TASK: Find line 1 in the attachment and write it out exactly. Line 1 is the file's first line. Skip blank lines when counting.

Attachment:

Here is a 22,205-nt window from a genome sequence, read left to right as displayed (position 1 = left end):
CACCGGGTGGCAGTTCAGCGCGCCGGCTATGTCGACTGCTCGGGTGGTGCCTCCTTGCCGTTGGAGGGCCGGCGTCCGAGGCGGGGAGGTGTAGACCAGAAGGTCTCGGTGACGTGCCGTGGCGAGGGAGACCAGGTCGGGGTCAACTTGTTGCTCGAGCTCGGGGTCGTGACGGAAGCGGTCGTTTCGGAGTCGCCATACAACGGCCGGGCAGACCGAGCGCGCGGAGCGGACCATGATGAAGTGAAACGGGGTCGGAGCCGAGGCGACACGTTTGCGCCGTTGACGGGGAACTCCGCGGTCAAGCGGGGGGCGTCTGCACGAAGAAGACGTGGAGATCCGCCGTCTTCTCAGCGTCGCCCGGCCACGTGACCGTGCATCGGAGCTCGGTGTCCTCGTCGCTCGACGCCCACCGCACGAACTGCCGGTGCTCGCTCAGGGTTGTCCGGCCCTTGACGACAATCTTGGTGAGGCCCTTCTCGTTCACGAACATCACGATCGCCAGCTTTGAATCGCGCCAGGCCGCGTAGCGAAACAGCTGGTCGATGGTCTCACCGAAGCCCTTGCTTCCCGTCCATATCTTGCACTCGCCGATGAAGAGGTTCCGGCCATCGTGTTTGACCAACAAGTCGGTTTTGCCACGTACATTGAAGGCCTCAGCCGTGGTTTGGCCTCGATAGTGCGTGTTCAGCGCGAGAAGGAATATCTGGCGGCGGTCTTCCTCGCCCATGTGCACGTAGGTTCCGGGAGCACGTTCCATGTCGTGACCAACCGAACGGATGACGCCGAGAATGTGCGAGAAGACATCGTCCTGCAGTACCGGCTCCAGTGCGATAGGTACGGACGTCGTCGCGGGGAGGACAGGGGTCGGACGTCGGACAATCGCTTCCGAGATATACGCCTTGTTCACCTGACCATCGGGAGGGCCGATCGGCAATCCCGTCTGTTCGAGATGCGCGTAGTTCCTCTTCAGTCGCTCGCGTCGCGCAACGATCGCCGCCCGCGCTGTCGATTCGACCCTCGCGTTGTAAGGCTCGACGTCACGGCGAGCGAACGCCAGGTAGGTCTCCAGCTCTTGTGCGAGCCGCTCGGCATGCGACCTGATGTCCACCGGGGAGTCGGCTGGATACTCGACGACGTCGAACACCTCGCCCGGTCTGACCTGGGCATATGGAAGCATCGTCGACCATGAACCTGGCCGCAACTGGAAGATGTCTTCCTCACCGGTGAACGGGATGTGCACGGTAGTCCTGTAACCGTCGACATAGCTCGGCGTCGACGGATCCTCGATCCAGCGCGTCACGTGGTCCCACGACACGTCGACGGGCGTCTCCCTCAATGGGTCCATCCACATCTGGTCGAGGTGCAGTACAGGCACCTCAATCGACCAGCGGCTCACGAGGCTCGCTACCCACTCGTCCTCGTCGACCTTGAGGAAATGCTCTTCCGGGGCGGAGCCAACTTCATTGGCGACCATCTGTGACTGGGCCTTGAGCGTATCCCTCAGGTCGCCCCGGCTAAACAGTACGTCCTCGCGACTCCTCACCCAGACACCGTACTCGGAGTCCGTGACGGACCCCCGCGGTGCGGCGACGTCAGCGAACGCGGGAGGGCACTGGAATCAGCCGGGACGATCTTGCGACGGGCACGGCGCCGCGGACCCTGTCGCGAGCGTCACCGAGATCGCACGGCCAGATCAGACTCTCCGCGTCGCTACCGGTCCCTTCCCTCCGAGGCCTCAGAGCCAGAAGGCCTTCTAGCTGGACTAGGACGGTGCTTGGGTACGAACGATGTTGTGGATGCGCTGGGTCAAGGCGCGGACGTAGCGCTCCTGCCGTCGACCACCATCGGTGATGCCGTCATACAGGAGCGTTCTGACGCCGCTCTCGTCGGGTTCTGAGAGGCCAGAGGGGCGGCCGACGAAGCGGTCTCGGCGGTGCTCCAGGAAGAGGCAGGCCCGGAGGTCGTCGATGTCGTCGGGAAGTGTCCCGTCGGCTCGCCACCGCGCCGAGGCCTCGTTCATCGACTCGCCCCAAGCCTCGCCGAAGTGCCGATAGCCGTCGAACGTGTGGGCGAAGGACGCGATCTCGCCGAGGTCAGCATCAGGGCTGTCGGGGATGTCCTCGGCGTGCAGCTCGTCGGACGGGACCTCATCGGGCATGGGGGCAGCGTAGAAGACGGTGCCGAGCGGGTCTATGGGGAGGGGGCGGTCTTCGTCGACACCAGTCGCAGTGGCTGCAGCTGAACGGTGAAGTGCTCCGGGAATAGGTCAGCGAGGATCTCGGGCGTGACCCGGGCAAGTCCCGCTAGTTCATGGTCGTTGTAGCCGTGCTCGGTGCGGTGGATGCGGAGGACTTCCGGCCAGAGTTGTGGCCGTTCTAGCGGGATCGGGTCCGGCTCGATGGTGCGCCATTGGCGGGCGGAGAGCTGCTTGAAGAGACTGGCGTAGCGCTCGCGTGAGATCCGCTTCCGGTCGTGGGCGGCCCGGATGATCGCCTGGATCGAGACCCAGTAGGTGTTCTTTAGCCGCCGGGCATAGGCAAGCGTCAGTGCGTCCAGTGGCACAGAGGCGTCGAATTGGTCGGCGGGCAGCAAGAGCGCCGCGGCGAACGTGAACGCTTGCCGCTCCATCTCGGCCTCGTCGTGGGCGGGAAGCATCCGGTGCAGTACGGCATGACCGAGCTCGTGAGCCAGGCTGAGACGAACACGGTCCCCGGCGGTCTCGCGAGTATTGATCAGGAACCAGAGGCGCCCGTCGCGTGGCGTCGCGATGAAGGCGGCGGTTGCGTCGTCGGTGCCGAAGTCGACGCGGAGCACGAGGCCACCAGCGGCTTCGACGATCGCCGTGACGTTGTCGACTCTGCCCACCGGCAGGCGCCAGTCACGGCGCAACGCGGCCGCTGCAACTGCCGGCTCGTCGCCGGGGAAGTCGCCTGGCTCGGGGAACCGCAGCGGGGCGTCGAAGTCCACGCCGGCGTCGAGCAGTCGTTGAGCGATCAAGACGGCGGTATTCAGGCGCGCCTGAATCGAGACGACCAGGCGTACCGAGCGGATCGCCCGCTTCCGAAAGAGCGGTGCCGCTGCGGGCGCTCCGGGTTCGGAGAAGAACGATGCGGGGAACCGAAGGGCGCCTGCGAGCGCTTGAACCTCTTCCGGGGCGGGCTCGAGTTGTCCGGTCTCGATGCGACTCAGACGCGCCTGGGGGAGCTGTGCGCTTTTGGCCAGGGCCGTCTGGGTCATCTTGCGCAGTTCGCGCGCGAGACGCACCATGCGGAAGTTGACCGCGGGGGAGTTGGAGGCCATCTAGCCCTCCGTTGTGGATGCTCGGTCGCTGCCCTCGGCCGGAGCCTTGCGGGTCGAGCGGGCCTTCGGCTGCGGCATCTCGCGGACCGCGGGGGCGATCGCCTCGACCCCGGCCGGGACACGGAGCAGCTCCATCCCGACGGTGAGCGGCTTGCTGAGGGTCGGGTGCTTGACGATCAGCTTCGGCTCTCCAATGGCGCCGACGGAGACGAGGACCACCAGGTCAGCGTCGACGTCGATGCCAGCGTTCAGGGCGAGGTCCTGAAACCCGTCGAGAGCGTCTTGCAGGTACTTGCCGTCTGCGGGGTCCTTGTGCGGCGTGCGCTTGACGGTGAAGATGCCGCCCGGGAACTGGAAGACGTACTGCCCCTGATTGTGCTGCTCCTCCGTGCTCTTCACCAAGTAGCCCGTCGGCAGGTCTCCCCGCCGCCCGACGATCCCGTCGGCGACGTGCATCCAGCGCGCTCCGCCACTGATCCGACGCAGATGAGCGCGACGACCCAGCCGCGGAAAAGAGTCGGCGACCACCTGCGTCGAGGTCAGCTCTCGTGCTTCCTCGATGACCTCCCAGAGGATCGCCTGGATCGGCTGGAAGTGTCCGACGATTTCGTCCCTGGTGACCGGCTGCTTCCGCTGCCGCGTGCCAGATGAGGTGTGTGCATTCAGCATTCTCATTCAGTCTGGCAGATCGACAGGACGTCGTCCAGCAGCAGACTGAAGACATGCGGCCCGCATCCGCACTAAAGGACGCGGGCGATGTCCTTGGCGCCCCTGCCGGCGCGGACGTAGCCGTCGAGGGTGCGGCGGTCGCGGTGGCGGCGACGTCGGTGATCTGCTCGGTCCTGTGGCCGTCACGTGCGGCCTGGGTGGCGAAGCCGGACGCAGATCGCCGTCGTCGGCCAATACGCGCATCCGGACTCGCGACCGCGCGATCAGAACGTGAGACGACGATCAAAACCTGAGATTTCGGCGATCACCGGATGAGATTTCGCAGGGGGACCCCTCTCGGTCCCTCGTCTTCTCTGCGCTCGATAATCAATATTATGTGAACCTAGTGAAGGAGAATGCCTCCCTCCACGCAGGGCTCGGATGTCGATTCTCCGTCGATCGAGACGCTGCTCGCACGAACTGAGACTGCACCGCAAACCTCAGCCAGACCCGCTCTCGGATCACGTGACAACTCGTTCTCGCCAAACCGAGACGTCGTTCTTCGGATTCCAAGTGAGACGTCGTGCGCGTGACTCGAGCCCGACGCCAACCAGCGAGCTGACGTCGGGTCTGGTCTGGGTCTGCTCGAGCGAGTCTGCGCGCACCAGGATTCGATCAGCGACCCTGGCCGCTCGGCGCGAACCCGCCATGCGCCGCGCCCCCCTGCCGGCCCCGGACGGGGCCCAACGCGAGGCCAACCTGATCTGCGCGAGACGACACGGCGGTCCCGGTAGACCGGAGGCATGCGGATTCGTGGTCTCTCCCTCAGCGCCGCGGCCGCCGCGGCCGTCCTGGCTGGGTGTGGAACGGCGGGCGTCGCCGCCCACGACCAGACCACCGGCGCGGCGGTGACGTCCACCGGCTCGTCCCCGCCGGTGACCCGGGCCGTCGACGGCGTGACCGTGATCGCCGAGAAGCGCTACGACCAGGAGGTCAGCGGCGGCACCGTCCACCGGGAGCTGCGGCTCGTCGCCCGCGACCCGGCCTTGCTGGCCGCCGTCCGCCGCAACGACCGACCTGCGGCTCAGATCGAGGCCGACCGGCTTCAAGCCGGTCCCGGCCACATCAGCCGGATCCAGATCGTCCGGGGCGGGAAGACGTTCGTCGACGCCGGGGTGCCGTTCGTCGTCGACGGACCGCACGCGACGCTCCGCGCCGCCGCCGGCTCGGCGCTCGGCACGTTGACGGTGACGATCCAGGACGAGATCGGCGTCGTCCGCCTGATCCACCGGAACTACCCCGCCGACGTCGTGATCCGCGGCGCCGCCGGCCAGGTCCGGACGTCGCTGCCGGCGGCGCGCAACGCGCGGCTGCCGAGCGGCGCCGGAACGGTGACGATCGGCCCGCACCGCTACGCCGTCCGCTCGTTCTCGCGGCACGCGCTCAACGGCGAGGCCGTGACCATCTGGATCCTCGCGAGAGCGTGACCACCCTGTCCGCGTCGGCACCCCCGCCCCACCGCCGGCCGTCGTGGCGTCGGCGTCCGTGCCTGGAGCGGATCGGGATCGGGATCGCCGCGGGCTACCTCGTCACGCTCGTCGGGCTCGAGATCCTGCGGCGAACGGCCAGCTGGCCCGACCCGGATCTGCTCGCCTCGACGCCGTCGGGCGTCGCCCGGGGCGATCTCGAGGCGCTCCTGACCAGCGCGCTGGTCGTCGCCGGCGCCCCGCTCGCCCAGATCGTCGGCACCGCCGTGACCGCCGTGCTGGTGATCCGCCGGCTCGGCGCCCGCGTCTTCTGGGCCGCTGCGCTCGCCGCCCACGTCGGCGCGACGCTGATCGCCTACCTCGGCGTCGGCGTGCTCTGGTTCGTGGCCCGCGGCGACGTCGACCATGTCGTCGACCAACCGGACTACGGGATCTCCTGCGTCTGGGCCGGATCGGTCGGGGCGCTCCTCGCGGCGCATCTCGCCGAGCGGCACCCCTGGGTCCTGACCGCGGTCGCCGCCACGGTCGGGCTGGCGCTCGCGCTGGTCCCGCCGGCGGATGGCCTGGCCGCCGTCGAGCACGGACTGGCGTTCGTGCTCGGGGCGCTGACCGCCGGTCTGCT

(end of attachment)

Here is a 22,205-nt window from a genome sequence, read left to right as displayed (position 1 = left end):